Photo Information

A portrait of Maj. William E. Colby, member of the 99th Infantry Battalion. Colby led a group of men from the battalion during Operation Rype in sabotage missions aimed at preventing German troops from moving in Norway during World War II.

Photo by Sgt. Kirstin Merrimarahajara

Cold Response 16: A Family Legacy Continues

2 Mar 2016 | Sgt. Kirstin Merrimarahajara II Marine Expeditionary Force

Seventy-one years ago during World War II, Army Maj. William E. Colby led a group of over 30 men with the Office of Strategic Services on a highly important sabotage mission, called Operation Rype, in which they blew up bridges, ports and railroads in an effort to prevent German troops from traveling back to Germany.

The men, some Norwegian refugees and some of Norwegian ancestry, were specially selected for the mission from the 99th Infantry Battalion. They participated in cold-weather training, hand-to-hand combat, and ordnance training in the United States and Europe before parachuting into the snow-covered mountains in occupied Norway.

“The fact that American troops were able to air-land in high ground, during winter time in Norway, and get assembled, get the equipment, do the reconnaissance, and do the sabotage actions, was an achievement of great value,” said Col. Ebbe Deraas, commanding officer of Norwegian Home Guard District 12. “My land-task force is named after Operation Rype as a way of honoring the achievements and the lessons learned by the American troops.”

The operation was a catalyst in forging a long-lasting relationship between Norway and the United States.
Today, 2d Marine Expeditionary Brigade is in Norway alongside their Norwegian allies during Exercise Cold Response 16. Among their ranks is 1st Lt. Arthur E. Colby, William’s grandson and an intelligence officer with 2d MEB.

“I walked into the main building and obviously knew about my grandfather’s connection to Norway and his efforts during WWII, but then I saw a big display with a lot of photos of him and the other men during the war. It’s impressive to see that legacy continue and to know that the Norwegians are rightfully proud of their role during WWII with the resistance,” said Colby. “It’s great to work with them now and to see that partnership continue.”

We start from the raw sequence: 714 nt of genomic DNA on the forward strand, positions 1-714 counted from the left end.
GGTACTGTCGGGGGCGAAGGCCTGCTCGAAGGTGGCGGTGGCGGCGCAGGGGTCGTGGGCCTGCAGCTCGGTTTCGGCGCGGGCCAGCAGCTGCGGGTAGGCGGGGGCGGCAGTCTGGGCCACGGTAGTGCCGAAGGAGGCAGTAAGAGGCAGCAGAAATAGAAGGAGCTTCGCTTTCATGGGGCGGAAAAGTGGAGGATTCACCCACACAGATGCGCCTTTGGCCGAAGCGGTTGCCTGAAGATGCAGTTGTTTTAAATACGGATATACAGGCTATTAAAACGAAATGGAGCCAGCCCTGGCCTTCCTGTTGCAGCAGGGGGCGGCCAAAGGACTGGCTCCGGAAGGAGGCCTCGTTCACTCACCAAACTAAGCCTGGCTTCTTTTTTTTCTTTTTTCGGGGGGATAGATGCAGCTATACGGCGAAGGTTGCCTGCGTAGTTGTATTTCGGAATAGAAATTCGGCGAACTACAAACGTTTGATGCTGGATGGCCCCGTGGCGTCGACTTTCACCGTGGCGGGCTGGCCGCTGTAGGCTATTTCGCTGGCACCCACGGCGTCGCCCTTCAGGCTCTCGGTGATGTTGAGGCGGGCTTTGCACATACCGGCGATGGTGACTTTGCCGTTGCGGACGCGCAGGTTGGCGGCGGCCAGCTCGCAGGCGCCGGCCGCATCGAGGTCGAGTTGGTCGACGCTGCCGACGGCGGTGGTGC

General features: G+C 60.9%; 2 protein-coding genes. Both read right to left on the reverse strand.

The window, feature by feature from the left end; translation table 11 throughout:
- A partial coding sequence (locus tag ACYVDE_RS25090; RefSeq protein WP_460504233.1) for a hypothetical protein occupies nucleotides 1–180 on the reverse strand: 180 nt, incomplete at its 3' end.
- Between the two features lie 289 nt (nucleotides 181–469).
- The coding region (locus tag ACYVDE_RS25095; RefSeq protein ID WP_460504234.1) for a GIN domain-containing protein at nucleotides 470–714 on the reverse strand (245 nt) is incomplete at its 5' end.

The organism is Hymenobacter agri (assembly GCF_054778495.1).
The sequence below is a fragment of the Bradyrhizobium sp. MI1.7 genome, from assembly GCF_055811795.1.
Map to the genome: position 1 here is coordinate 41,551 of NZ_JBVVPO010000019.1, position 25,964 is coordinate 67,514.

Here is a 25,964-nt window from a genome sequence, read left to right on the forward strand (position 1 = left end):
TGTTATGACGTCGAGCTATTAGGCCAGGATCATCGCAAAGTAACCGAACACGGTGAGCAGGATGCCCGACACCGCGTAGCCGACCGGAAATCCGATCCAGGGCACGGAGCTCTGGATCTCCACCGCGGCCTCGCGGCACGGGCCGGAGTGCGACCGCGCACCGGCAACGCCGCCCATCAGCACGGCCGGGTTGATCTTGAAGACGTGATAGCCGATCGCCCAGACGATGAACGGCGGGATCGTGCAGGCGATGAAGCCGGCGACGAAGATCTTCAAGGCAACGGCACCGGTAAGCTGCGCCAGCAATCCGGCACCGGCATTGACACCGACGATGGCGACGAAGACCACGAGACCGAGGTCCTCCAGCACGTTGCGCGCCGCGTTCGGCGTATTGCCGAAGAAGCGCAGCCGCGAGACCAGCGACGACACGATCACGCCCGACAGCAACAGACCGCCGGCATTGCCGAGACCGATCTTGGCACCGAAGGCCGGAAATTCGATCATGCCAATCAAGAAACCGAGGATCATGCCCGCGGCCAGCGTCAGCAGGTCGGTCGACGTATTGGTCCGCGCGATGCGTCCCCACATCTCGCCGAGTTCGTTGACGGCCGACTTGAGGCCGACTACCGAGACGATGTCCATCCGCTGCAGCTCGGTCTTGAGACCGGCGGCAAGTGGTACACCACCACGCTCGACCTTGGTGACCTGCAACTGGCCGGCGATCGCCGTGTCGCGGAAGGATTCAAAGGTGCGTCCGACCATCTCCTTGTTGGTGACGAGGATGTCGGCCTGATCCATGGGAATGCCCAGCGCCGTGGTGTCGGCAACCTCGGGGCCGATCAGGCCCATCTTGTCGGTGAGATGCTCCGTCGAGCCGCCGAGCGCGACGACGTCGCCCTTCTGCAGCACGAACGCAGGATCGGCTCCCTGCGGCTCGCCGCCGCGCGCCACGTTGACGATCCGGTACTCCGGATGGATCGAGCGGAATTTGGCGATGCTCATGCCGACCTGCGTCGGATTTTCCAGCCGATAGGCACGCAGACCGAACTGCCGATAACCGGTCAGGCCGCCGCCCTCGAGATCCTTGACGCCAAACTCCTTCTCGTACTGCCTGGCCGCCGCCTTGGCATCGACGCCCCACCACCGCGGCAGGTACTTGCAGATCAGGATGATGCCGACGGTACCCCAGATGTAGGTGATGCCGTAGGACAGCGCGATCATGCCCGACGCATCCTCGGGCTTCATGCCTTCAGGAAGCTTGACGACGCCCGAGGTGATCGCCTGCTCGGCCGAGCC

Participating in the exercise has allowed Colby a chance to reconnect with is family history while contributing to the future of that partnership.

“Arriving in the country you can see the unbelievable fjords and mountains, and I like to think that was one of the same views my grandfather saw parachuting in, albeit under different circumstances, but still with a mission and a goal of working with the Norwegians and building a combined team with them,” said Colby. “I think that idea of partnership and working with the Norwegians is an extension of his work in WWII with the resistance.”

Exercise Cold Response will continue until March 9. The exercise enables 13 participating NATO allies and partner nations to work side-by-side, training to respond to crises and uniting to form a cohesive force.

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